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WUDS was originally proposed by the Galaxy Origins and Young Assembly (GOYA1) team as part of the effort for the exploitation of the multiobject near-IR spectrograph EMIR at the GTC (Balcells 2003; Garzón et al. 2016), in particular to provide a robust selection of targets for observations with EMIR. EMIR is a wide-field, near-IR spectrograph commissioned in 2016 at the Nasmyth A focus of the Spanish GTC at Canary Islands2. EMIR is one of the first fully cryogenic multiobject spectrographs to be operated on a 10 m-class telescope, with a spectral resolution R ∼ 4000 − 5000, high enough to achieve an efficient OH-line suppression. It was specifically designed for the study of distant galaxies, in particular the GOYA project to be carried as part of the EMIR’s GTO program (see e.g., Guzman 2003; Balcells 2003; Garzón et al. 2007).

In this paper we have concentrated on the presentation of the survey, as well as on the selection and characterization of galaxy samples at z ∼ [4.5 − 7] in this field. The results obtained on the LF at z ≥ 7, as well as the evolution of the bright edge of the UV LF between z ∼ 4.5 and 9, will be presented in a separate paper (Laporte et al. 2018; hereafter Paper II).

In Sect. 2 we describe the WUDS observations. Section 3 is devoted to data processing and the construction of the image dataset. Section 4 presents the extraction of sources and the construction of photometric catalogs. The characterization of the photometric survey is given in Sect. 5, including the determination of the depth and completeness of the survey, and number counts. Section 6 presents the quality achieved in the computation of photometric redshifts up to z ∼ 1.5, and the global properties of the galaxy population at low-z. Section 7 presents the selection of candidates in the redshift interval z ∼ [4.5 − 7]. The properties of these samples of galaxies are studied, in particular the luminosity function (LF), and compared to previous findings. Conclusions and perspectives are given in Sect. 8.

Throughout this paper, a concordance cosmology is adopted, with ΩΛ = 0.7, Ωm = 0.3 and H0 = 70 km s−1 Mpc−1. All magnitudes are given in the AB system (Oke & Gunn 1983). Table 1 presents the conversion values between Vega and AB systems for our photometric dataset.

Table 1.

Photometric dataset used in this paper.

Data products described in this paper are available online3.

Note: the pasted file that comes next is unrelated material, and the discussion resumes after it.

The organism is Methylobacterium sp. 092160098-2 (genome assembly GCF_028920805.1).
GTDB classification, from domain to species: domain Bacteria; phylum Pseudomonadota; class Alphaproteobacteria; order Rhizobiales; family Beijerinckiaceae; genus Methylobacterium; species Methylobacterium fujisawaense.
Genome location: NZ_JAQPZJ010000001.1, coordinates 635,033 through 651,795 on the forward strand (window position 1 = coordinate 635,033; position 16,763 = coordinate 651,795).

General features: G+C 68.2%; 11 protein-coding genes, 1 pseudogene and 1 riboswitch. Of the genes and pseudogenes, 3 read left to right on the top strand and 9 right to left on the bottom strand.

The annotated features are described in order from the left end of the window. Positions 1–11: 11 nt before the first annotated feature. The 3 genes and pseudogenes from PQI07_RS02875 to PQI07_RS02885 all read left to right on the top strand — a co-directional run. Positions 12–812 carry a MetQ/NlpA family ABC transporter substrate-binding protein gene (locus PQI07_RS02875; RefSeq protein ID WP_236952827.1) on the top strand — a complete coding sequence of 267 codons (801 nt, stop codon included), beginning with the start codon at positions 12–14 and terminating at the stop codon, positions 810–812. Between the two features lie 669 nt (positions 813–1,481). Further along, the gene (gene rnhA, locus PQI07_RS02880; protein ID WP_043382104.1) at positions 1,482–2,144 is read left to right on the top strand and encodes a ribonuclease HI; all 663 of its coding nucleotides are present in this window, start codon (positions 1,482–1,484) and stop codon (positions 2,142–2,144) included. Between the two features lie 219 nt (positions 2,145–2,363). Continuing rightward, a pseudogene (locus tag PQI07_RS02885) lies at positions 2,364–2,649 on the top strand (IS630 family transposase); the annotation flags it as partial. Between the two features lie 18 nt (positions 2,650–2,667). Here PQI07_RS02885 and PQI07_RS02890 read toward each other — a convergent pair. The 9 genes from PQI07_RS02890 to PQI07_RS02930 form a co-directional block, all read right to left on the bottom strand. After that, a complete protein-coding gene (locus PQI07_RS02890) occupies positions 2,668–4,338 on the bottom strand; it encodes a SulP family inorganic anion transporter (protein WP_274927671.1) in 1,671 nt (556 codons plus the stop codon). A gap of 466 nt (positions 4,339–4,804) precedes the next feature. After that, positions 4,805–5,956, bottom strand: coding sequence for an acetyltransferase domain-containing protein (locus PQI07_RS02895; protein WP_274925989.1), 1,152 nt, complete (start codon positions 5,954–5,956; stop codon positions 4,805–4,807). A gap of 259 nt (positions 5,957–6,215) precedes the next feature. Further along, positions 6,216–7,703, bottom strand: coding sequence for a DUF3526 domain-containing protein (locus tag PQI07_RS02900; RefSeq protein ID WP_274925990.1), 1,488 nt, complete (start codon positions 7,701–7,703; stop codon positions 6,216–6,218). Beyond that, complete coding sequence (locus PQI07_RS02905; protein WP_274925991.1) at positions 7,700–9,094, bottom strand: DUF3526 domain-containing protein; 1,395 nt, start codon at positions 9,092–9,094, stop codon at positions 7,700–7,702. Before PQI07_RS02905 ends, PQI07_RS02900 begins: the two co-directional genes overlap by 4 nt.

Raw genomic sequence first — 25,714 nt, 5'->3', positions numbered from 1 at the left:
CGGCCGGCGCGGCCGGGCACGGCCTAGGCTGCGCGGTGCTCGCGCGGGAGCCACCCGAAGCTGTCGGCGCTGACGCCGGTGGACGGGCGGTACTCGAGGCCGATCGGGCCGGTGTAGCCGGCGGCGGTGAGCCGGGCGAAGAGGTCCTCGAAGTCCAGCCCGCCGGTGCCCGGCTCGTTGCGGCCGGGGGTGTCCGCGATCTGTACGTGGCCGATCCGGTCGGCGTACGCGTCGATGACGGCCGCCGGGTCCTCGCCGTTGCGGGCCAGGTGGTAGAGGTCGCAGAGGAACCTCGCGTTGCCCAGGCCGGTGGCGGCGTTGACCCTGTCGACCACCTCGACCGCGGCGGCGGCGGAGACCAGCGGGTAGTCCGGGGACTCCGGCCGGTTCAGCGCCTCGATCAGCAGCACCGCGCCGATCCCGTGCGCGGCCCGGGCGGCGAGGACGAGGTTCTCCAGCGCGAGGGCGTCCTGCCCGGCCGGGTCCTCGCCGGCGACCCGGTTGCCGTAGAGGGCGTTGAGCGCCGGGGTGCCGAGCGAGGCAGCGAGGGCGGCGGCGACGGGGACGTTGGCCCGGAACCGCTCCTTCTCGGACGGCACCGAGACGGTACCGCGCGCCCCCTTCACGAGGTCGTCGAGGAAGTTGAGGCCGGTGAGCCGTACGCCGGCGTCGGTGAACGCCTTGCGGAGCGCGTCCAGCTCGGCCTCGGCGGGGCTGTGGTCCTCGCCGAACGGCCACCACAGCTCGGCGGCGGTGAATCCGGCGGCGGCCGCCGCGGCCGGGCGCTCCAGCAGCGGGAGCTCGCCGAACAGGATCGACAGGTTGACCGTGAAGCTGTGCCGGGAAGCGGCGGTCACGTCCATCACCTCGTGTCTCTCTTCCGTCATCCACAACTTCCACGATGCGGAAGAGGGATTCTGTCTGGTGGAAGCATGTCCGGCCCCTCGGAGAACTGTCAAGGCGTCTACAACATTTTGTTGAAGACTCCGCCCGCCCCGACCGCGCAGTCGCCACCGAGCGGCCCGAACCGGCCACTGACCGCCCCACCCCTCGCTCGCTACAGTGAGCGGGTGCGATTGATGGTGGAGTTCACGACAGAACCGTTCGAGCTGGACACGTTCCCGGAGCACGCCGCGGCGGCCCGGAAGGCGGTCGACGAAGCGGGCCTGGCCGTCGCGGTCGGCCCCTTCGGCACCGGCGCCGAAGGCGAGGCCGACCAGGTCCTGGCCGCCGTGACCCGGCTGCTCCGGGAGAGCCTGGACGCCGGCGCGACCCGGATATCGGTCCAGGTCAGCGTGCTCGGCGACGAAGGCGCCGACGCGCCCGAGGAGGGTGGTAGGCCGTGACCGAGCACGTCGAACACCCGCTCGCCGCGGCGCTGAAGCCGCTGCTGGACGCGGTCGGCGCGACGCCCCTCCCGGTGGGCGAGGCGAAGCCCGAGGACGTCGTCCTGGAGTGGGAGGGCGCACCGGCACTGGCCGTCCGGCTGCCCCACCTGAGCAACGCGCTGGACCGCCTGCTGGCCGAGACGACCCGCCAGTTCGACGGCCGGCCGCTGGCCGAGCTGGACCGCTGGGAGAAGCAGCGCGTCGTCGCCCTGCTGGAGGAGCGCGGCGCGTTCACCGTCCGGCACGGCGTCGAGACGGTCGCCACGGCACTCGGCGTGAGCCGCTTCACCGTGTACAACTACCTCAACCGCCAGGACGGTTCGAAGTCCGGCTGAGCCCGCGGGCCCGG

2. Observations

Observations were carried out with WIRCam at the Canada France Hawaii Telescope. WIRCam4 is a wide-field near-IR camera with four HAWAII2-RG detectors, 2048 × 2048 pixels each, and a pixel scale of 0.306″. The total WIRCam field of view is 21.5′  ×  21.5′, with a gap of 45″ between adjacent detectors.

WUDS was carried out on the CFHTLS-D3 (Groth Strip), on a field centered around α = 14:18:15.3 δ = +52:38:45 (J2000), in order to avoid the presence of bright stars while maximizing the coverage by other surveys, in particular the DEEP Groth Strip Survey (Vogt et al. 2005; Weiner et al. 2005a) and the AEGIS Survey5 (Davis et al. 2007). The WUDS pointing was chosen in such a way that observations could be combined with public CFHTLS-Deep data on this field, obtained through five bands in the optical domain, namely u*, g, r, i, and z (see TERAPIX6). Figure 2 presents the layout of WUDS showing the regions covered by the different data sets on the CFHTLS-D3 field.

thumbnail Fig. 2.

Layout of the WUDS Survey showing the regions covered by the deep WUDS survey (red line) and the extended WIRDS area (green line) within the CFHTLS-D3 field (black area, ∼1 deg2). north is up and east is to the left.

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WUDS images were obtained in queue scheduling mode between May and July 2008, in the four broad-band filters of WIRCam, namely Y, J, H and Ks, covering a field of view of ∼400 arcmin2. This means a single shot with WIRCam, with nodding and dithering configurations allowing us to maximize the area covered with more than 75% of the total exposure time over the WIRCam field. In addition to these observations, we included 16.6 h of exposure time on the same area, obtained by the WIRDS Survey in J, H and Ks (Bielby et al. 2012). Table 2 summarizes these observations, referenced as “WUDS” in Table 1, also corresponding to the area delimited in red in Fig. 2.

Table 2.

WUDS observations summary table.